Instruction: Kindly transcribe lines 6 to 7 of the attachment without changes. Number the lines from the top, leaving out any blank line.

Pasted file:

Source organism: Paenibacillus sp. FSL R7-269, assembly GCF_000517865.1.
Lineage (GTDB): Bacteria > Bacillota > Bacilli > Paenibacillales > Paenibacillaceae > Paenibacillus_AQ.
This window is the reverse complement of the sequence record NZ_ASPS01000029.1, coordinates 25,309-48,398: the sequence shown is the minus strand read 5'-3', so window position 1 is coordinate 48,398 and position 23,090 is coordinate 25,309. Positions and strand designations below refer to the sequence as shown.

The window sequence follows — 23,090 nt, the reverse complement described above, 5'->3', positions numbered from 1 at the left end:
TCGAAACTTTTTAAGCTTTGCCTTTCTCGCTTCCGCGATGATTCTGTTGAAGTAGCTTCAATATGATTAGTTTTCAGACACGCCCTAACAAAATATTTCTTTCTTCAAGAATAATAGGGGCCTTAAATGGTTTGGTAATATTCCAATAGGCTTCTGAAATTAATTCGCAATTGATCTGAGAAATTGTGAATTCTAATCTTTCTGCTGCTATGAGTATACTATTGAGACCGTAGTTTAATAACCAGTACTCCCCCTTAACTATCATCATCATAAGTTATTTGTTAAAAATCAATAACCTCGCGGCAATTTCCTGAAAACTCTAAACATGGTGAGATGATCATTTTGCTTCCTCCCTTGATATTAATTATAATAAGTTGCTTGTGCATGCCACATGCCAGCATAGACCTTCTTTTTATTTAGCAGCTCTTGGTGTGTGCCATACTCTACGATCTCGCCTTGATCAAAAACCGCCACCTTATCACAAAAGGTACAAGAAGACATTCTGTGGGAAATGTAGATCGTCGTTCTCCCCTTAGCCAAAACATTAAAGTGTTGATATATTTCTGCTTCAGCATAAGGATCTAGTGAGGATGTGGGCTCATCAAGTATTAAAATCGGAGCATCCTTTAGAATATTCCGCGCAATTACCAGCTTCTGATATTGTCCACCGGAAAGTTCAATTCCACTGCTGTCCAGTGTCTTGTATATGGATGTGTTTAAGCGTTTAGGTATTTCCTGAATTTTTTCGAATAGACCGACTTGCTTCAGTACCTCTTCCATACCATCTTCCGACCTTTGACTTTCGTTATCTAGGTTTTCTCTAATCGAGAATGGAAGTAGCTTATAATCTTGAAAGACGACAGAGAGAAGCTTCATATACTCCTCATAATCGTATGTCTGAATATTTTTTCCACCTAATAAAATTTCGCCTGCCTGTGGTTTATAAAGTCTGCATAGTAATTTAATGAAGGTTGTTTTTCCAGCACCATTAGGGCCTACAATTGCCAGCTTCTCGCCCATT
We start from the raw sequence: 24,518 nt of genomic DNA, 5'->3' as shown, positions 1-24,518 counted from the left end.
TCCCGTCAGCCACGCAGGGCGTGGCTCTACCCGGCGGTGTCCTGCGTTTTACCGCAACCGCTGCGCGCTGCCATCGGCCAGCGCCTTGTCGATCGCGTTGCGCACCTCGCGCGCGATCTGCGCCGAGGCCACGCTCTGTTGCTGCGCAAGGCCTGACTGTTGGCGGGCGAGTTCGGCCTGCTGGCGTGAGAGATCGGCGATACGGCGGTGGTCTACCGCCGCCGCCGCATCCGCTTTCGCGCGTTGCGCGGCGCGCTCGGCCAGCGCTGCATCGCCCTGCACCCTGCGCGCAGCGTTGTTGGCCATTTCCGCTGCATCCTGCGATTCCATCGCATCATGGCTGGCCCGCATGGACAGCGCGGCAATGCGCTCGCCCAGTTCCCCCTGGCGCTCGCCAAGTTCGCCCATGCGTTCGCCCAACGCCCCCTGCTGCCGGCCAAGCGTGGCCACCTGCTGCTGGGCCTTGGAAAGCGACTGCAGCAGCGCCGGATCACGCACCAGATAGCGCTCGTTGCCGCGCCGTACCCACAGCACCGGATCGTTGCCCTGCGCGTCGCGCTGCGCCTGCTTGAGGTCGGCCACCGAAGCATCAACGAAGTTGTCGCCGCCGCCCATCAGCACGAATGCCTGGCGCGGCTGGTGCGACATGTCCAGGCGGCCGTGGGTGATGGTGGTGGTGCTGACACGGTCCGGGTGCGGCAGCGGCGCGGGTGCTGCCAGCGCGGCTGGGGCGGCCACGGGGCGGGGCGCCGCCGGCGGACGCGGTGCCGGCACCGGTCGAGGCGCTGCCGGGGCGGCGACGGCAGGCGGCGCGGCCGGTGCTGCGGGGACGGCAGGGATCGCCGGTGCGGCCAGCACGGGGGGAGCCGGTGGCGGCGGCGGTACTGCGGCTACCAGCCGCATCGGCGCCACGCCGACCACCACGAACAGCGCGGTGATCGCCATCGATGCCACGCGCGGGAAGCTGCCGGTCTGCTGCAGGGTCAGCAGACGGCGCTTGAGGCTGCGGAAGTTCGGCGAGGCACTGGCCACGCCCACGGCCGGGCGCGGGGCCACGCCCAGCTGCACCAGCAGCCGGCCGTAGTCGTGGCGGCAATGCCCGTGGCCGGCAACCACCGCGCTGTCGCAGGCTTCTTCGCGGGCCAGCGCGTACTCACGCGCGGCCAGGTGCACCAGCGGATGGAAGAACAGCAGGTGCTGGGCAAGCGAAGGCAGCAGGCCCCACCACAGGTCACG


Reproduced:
We start from the raw sequence: 24,518 nt of genomic DNA, 5'->3' as shown, positions 1-24,518 counted from the left end.
TCCCGTCAGCCACGCAGGGCGTGGCTCTACCCGGCGGTGTCCTGCGTTTTACCGCAACCGCTGCGCGCTGCCATCGGCCAGCGCCTTGTCGATCGCGTTGCGCACCTCGCGCGCGATCTGCGCCGAGGCCACGCTCTGTTGCTGCGCAAGGCCTGACTGTTGGCGGGCGAGTTCGGCCTGCTGGCGTGAGAGATCGGCGATACGGCGGTGGTCTACCGCCGCCGCCGCATCCGCTTTCGCGCGTTGCGCGGCGCGCTCGGCCAGCGCTGCATCGCCCTGCACCCTGCGCGCAGCGTTGTTGGCCATTTCCGCTGCATCCTGCGATTCCATCGCATCATGGCTGGCCCGCATGGACAGCGCGGCAATGCGCTCGCCCAGTTCCCCCTGGCGCTCGCCAAGTTCGCCCATGCGTTCGCCCAACGCCCCCTGCTGCCGGCCAAGCGTGGCCACCTGCTGCTGGGCCTTGGAAAGCGACTGCAGCAGCGCCGGATCACGCACCAGATAGCGCTCGTTGCCGCGCCGTACCCACAGCACCGGATCGTTGCCCTGCGCGTCGCGCTGCGCCTGCTTGAGGTCGGCCACCGAAGCATCAACGAAGTTGTCGCCGCCGCCCATCAGCACGAATGCCTGGCGCGGCTGGTGCGACATGTCCAGGCGGCCGTGGGTGATGGTGGTGGTGCTGACACGGTCCGGGTGCGGCAGCGGCGCGGGTGCTGCCAGCGCGGCTGGGGCGGCCACGGGGCGGGGCGCCGCCGGCGGACGCGGTGCCGGCACCGGTCGAGGCGCTGCCGGGGCGGCGACGGCAGGCGGCGCGGCCGGTGCTGCGGGGACGGCAGGGATCGCCGGTGCGGCCAGCACGGGGGGAGCCGGTGGCGGCGGCGGTACTGCGGCTACCAGCCGCATCGGCGCCACGCCGACCACCACGAACAGCGCGGTGATCGCCATCGATGCCACGCGCGGGAAGCTGCCGGTCTGCTGCAGGGTCAGCAGACGGCGCTTGAGGCTGCGGAAGTTCGGCGAGGCACTGGCCACGCCCACGGCCGGGCGCGGGGCCACGCCCAGCTGCACCAGCAGCCGGCCGTAGTCGTGGCGGCAATGCCCGTGGCCGGCAACCACCGCGCTGTCGCAGGCTTCTTCGCGGGCCAGCGCGTACTCACGCGCGGCCAGGTGCACCAGCGGATGGAAGAACAGCAGGTGCTGGGCAAGCGAAGGCAGCAGGCCCCACCACAGGTCACG